But even this sort of discussion obscures far more important issues. Raimondo agues vigorously that Rhode Island needed (stress needed) to invest in the “asset class” of hedge funds in order to be sufficiently diversified and meet its fiduciary duty. The unstated but clearly implied rationale is that investing in hedge funds is essential, either to meet return requirement (as in hedge funds out-perform other strategies) or they constitute an “asset class and hence must be have some funds allocated to them. Note that a large body of academic literature has found that investing in more asset classes does not increase returns, but does reduce risk.
However, hedge funds in recent years have struggled to meet stock market returns, raising doubt about their allure of outperformance. In addition, most scholarly work on asset classes in very broad terms (such stocks versus bonds versus cash versus foreign stocks versus real estate) that it is hard to see see a compensation strategy (aka the prototypical hedge fund 2% annual fee an 20% upside fee) amounting to being an asset class. Moreover, as we saw in the crisis, formerly weakly correlated investments moved together when markets got rocky and investors ran from risk. In other words, Raimundo’s claim that hedge funds are an indispensable investment don’t hold up to scrutiny, particularly when you consider that a recent study found that investing in a mix of 5 Vanguard funds would produce better returns than those realized by 90% of public pension funds.
In addition, recall that the Providence Journal sought redacted information from several fund consultant reports. Riamundo maintains, vigorously, that access to this sort of insight, from firms that allegedly can provide superior insight by virtue of the consultant receiving confidential information from the hedge funds themselves, is crucial for Rhode Island to be able to make sound investments. But anyone with an ounce of objectivity knows that the reliance on these gatekeepers is much more an exercise in liability avoidance than return maximization. The very fact that the SEC found widespread shortcomings in contractual protections for investors and in oversight mechanisms in private equity funds is as much an indictment of these gatekeepers as of the limited partners.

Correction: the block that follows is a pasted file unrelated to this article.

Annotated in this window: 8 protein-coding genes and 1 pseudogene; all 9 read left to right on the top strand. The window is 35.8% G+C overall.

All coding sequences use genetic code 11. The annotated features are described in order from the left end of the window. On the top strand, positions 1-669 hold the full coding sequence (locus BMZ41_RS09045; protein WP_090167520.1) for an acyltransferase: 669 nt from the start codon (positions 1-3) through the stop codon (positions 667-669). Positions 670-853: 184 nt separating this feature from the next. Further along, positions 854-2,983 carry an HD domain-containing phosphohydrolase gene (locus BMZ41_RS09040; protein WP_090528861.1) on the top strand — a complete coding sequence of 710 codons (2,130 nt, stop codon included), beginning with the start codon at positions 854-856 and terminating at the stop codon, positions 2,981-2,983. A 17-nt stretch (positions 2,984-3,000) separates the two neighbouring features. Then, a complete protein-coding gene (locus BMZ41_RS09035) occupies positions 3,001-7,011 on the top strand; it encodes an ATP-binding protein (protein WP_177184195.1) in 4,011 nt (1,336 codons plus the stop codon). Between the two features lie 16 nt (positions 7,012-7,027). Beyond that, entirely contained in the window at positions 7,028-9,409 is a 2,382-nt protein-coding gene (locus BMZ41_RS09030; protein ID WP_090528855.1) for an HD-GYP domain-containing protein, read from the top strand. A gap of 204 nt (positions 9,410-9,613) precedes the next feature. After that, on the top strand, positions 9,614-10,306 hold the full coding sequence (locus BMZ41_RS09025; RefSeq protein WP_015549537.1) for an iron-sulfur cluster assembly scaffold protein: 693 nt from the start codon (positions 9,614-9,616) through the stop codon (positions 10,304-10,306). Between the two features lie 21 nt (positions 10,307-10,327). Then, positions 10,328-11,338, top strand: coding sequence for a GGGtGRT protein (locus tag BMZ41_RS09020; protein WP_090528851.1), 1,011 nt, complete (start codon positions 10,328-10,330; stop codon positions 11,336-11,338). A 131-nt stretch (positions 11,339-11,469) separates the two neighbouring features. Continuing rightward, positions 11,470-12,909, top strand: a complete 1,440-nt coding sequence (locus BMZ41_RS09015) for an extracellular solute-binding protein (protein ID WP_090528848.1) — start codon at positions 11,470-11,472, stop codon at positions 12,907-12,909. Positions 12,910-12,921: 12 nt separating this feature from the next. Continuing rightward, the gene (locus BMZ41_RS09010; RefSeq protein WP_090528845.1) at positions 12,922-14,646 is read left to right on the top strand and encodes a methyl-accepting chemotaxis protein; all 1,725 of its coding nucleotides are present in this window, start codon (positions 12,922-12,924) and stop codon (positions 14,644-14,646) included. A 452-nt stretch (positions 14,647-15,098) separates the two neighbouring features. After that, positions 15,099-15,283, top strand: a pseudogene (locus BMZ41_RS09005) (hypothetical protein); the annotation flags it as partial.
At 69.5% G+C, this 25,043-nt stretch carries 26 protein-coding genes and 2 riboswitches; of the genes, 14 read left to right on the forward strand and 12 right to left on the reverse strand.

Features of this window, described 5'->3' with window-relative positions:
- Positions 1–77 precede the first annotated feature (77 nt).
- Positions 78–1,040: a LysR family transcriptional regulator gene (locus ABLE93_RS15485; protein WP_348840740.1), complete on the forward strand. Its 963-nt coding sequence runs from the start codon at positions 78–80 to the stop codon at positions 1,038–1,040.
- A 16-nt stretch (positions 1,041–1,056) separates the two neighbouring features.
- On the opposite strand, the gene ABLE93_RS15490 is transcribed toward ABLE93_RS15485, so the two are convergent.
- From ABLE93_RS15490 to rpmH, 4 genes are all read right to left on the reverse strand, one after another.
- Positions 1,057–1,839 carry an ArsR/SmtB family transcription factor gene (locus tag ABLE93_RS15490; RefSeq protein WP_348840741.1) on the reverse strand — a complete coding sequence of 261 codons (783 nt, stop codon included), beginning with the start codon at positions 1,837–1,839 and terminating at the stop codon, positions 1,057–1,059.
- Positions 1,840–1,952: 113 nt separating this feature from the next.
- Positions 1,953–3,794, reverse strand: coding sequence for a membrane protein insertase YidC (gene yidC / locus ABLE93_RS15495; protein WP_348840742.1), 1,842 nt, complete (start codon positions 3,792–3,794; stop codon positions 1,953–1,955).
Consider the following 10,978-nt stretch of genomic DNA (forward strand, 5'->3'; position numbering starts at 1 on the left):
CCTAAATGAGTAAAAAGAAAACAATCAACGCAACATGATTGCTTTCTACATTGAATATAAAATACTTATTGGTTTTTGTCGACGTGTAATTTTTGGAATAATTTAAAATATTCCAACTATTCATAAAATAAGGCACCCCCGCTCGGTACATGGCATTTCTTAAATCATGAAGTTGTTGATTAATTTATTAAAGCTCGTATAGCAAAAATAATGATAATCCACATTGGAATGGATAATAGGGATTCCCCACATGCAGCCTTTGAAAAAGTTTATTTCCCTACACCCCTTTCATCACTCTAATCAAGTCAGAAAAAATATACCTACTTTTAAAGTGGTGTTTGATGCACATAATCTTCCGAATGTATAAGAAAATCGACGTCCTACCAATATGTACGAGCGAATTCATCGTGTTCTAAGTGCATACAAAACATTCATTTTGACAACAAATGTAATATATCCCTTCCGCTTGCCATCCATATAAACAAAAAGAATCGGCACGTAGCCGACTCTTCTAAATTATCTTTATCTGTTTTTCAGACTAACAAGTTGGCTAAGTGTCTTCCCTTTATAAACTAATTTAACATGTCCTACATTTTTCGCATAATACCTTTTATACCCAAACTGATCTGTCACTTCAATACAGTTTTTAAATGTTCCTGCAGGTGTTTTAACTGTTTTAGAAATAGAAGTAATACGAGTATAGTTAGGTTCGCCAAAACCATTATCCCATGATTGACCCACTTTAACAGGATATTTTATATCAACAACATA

So why is Raimundo being so recalcitrant? Sirota has some ideas:
The Providence Journal reports that the move has generated roughly $70 million in fees for the financial industry — the same industry that has made major contributions to Raimondo’s political campaigns. According to GoLocalProv, documents from the Treasurer’s office show that before Raimondo took office, Rhode Island “investment fees were among the lowest of any state pension fund in the country,” but that “under Raimondo, the cost of investment fees has nearly tripled.” A union-financed investigation estimated that fees have increased almost 700 percent in recent years.